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Indian Oil Corporation to set petrochemical plants

The Economic Times:  April, 2015

New Delhi: Indian Oil Corporation, the country's largest refiner and fuel retailer, is set to spend about Rs45,000 crore over three years to build petrochemicals plants and LNG terminal, lay pipelines and upgrade its refineries, aided by a deregulation of fuel sales and oil price crash that have helped slash its debt. The state-run firm is also likely to benefit from a rise in crude oil prices since January without much price fluctuations. In the fourth quarter, there "should be no inventory loss", AK Sharma, director ( finance), told ET in an interview.

Inventory loss — a result of sharp fall in prices between June 2014 and January 2015, when refiners were forced to sell products at less than their cost — destroyed profits at most refiners in the quarter to December. A large inventory loss mainly contributed to IOC's losses during the three-month period. Lower crude oil price, coupled with deregulation of fuel at home, has also slashed the company's working capital requirement, reducing the need to borrow.

"The money from sales came back to us faster (after deregulation)," Sharma said. The company's debt fell to Rs52,000 crore at March-end from Rs83,000 crore a year ago, resulting in an interest cost saving of Rs1,500 crore in 2014-15, he said. Petrochemicals, gas and pipeline will be the focus areas for IOC's future expansion, Sharma said, adding that the company plans to spend about Rs15,000 crore in 2015-16 and a similar amount in each of the two succeeding financial years.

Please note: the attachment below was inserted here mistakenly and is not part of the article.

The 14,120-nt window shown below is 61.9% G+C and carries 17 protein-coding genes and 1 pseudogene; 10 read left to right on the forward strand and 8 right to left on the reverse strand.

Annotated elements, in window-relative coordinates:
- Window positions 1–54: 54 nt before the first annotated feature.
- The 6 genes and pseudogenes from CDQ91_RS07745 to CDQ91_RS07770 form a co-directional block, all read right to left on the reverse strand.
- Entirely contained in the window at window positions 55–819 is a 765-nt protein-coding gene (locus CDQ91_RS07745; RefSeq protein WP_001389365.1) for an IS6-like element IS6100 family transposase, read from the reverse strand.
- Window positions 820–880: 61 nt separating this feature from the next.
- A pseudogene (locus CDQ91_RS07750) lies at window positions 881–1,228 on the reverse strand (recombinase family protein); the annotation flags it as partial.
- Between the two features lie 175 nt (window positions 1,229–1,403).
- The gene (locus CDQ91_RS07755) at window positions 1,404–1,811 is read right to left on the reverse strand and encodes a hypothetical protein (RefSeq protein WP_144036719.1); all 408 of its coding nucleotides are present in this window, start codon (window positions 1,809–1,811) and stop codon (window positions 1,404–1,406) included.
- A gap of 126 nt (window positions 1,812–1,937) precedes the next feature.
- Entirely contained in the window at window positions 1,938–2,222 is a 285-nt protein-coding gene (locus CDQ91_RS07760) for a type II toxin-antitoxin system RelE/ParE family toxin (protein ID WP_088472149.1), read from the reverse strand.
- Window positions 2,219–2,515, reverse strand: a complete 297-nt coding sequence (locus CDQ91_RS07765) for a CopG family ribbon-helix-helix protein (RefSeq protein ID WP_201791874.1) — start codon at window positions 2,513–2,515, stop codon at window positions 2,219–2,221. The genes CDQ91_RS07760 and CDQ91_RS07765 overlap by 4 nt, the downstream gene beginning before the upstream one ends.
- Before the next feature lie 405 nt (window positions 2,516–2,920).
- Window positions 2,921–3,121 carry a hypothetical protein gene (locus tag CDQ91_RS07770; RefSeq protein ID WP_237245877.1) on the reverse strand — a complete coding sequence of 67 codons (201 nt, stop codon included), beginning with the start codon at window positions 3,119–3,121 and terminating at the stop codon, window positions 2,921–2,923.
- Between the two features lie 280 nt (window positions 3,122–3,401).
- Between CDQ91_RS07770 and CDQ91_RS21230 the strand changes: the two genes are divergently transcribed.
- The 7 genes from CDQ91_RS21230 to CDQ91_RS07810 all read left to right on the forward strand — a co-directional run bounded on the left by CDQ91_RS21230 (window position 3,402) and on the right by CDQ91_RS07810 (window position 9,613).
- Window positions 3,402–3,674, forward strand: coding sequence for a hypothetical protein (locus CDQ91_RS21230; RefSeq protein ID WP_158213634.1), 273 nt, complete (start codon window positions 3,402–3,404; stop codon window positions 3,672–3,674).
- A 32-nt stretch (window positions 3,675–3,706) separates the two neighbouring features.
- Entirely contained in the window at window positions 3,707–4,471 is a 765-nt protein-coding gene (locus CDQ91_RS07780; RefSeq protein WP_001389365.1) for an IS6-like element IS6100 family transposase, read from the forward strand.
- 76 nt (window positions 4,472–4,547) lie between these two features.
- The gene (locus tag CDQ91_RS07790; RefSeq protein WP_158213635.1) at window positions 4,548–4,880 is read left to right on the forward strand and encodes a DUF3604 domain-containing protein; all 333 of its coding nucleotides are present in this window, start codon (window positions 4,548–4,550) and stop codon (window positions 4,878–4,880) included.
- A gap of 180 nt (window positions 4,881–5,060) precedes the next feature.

"We want to expand the petrochemicals business fast," said Sharma. The company entered the petrochemicals business just a few years ago but the performance so far has made the company "confident" of pursuing this segment "aggressively", he said. IOC is setting up two units to manufacture polypropylene and MEG, or ethylene glycol, at Paradip in Odisha, which will account for a significant part of the capital expenditure. "We are considering a few more units," Sharma said.

The future units will manufacture products that offer large-scale opportunity and are able to substitute imports, he said. The corporation sold 2.12 million tonnes of petrochemicals in domestic and overseas markets in 2013-14. The attraction for petrochemicals is mainly due to its disproportionate impact on profits compared to its revenue, Sharma said, adding that the petrochemicals business added Rs 1,000 crore to the company's profits in the first nine months of 2014-15 while the revenue was about Rs 12,000-14,000 crore. Another growth area the company is focusing on is gas. "Gas is the fuel for future. It will replace some of our liquid fuel demand," Sharma said.